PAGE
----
Masked Sliding Window tensor

Hello all,

My problem should be simple, but most solutions I found use a for loop, which I think is making it too slow for my case.

Given an image batch, I want to create a masked batch which masks parts in a sliding window fashion. I tried it with unfold and fold, but I still cannot understand how to do it in a simple way.

For example, given an image batch of shape (16, 3, 224, 224) and a sliding window with kernel size 32 and stride 16. I want a new tensor with shape (16, 169, 3, 224, 224). Each of the 169 images having a different mask.

Could anybody help? Thanks!

Can you write the complete code that gives the result you want as an iterable? You can substitute img = torch.rand(16, 3, 224, 224) as the input.

1 Like

Sure! I was able to rework the code a bit and there is only one for loop now, which I think there might be a way to remove.

import torch

class SlidingWindowMask(torch.nn.Module):

    def __init__(self, kernel_size: float, stride: float) -> None:
        self.kernel_size = kernel_size
        self.stride = stride

    def forward(self, x: torch.Tensor) -> torch.Tensor:
        top, left, bottom, right = self.generate_coordinates(x)
        num_masks = len(top)

        x_masked = torch.stack([x] * num_masks, dim=0)
        for i in range(num_masks):
            x_masked[i, ..., left[i] : right[i], top[i] : bottom[i]] = 0

        return x_masked

    def get_dimensions(self, x: torch.Tensor) -> tuple[int, int, int, int, int, int]:
        *_, height, width = x.size()

        mask_height = int(self.kernel_size * height)
        mask_width = int(self.kernel_size * width)

        stride_height = int(self.stride * height)
        stride_width = int(self.stride * width)

        return height, width, mask_height, mask_width, stride_height, stride_width
    def generate_coordinates(
        x: torch.Tensor,
    ) -> torch.Tensor:
        h, w, m_h, m_w, s_h, s_w = self.get_dimensions(x)

        top, left = self.compute_top_left(h, w, m_h, m_w, s_h, s_w, device=x.device)
        bottom = top + m_h
        right = left + m_w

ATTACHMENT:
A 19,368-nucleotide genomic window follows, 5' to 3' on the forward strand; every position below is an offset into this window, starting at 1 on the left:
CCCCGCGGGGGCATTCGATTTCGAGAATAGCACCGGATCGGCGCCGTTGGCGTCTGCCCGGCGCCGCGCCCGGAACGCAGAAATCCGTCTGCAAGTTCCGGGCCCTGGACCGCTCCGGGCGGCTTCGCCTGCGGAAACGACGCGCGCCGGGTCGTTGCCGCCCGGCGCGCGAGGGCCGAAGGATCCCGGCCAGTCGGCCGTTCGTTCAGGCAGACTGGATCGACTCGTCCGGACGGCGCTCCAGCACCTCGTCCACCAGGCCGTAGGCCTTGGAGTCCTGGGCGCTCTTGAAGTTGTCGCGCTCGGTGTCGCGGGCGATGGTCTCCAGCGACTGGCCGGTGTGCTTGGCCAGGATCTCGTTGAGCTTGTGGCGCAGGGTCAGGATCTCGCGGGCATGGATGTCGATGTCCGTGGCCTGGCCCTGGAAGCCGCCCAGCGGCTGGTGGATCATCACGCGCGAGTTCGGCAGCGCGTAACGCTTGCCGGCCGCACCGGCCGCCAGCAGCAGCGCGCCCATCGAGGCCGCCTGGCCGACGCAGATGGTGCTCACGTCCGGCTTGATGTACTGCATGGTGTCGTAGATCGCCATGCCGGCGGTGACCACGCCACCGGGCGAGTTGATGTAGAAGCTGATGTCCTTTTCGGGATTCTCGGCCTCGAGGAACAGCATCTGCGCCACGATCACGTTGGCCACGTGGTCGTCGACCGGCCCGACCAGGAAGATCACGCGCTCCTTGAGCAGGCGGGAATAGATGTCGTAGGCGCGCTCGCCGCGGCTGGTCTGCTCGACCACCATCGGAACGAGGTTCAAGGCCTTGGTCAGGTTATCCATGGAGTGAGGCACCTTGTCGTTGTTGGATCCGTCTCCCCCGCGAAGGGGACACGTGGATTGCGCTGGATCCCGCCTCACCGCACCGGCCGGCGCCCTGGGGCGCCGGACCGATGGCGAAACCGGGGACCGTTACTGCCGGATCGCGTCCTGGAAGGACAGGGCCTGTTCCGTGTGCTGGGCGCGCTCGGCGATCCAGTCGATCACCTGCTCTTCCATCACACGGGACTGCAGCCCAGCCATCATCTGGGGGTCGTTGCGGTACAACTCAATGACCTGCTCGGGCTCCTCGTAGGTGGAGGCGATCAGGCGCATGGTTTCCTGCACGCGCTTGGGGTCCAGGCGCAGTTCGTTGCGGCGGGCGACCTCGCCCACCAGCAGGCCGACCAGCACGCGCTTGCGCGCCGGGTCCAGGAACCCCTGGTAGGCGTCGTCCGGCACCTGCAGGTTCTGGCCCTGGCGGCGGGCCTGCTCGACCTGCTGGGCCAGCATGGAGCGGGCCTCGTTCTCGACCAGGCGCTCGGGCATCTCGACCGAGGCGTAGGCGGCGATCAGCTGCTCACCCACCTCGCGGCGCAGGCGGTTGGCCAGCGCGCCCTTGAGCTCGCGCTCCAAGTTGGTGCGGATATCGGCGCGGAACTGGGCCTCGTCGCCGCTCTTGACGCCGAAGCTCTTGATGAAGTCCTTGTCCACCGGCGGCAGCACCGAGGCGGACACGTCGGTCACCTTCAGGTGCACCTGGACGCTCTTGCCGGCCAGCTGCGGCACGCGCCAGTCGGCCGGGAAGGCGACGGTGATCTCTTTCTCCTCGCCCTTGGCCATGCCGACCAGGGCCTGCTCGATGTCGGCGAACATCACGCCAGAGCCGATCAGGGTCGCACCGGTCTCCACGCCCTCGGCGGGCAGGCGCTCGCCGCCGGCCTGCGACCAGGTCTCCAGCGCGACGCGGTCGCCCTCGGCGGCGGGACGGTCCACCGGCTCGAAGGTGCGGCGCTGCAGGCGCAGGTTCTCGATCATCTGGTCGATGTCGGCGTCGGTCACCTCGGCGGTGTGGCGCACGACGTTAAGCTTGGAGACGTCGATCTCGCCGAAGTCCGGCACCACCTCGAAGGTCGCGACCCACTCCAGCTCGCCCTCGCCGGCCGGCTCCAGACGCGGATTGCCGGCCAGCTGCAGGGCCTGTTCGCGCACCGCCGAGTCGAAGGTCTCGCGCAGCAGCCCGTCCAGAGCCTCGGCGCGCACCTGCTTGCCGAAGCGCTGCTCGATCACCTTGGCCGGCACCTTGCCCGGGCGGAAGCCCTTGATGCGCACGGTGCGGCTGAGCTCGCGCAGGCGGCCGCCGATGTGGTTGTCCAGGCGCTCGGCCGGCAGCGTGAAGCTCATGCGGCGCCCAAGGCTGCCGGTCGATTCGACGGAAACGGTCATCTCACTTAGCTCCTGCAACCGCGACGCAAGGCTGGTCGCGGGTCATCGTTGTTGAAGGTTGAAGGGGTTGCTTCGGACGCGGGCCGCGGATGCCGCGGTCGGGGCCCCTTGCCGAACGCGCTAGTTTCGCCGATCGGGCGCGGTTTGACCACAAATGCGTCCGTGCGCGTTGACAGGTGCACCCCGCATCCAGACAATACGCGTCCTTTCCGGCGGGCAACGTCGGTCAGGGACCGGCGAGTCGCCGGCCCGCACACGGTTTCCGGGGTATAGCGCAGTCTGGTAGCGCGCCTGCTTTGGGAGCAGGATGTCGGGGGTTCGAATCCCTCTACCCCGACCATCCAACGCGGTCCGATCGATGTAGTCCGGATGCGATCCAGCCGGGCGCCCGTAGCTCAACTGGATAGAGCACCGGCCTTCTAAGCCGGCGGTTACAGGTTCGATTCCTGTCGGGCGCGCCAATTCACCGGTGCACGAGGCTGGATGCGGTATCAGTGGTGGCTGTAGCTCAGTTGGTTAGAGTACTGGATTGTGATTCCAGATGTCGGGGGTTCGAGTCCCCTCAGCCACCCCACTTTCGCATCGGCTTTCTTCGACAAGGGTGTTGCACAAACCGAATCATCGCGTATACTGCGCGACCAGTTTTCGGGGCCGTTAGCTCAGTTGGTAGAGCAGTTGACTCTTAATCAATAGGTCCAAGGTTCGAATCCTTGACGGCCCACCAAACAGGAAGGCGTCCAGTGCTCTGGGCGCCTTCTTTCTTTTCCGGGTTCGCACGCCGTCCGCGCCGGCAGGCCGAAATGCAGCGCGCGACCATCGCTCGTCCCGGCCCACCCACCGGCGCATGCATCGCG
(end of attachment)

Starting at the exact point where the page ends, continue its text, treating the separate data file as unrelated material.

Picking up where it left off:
return torch.stack([top, left, bottom, right])

    def compute_top_left(self, h, w, m_h, m_w, s_h, s_w, *args, **kwargs) -> tuple[torch.Tensor, torch.Tensor]:
        top = torch.arange(0, w - m_w + 1, s_h, *args, **kwargs)
        left = torch.arange(0, h - m_h + 1, s_w, *args, **kwargs)

        grid_x, grid_y = torch.meshgrid(left, top, indexing="ij")

        return grid_y.flatten(), grid_x.flatten()

Below you have how I am testing it:

from PIL import Image

from .masking.sliding_window import SlidingWindowMask

import torchvision.transforms.functional as TF

import torchvision

import seaborn_image as isns

# img = torch.rand(16, 3, 224, 224)

img = / "files/images/turtle.png")

img = TF.to_tensor(img)

print(f"Image shape: {img.shape}")

masking = SlidingWindowMask(kernel_size=0.25, stride=.15)

x = masking(img)

print(f"Masked image shape: {x.shape}")

x = torchvision.transforms.functional.vflip(x)

img_grid = torchvision.utils.make_grid(x, nrow=4, normalize=True, pad_value=1)

img_grid = img_grid.permute(1, 2, 0)

isns.imshow(img_grid, showticks=False, despine=True, cbar=False)


Image shape: torch.Size([4, 319, 319])
Masked image shape: torch.Size([16, 4, 319, 319])


Here is one way you could do this, but just take note that the kernel_size and stride should be equal, or the F.fold operation winds up overwriting the mask, in most cases.

#define values
img = torch.rand(16, 4, 319, 319)

assert kernel_size==stride, "stride and kernel_size must be equal"

#create mask
mask = torch.ones_like(img)
mask = F.unfold(mask, kernel_size=kernel_size, stride=stride) # batch_size, channels*kernel*kernel, patches
N, chw, p = mask.shape
mask = mask.unsqueeze(3).expand(N, chw, p, p).clone()

diag = torch.diag(torch.ones(p)).bool()

N, c, h, w = img.shape
mask = mask.reshape(N, c, kernel_size, kernel_size, p, p)
mask = mask.permute(0,4,1,2,3,5).reshape(N*p*c, kernel_size*kernel_size, p)
mask = F.fold(mask, (h,w), kernel_size=kernel_size, stride=stride)
mask = mask.reshape(N,p, c, h, w)

#expand img

#apply mask

The above steps can also be simplified to substitute the img in, instead of using a mask. However, if you make the mask once(since it’s deterministic), you can store it in memory and apply it repeatedly on new batches of images without needing to recreate it, which will be faster if this is going to be repeated.

Also, on a side note, I noticed you’re loading a png file, which means one of the channels is an alpha channel(used for transparency in png files). Not sure if you intended to keep that, but if you would like that channel removed, see here: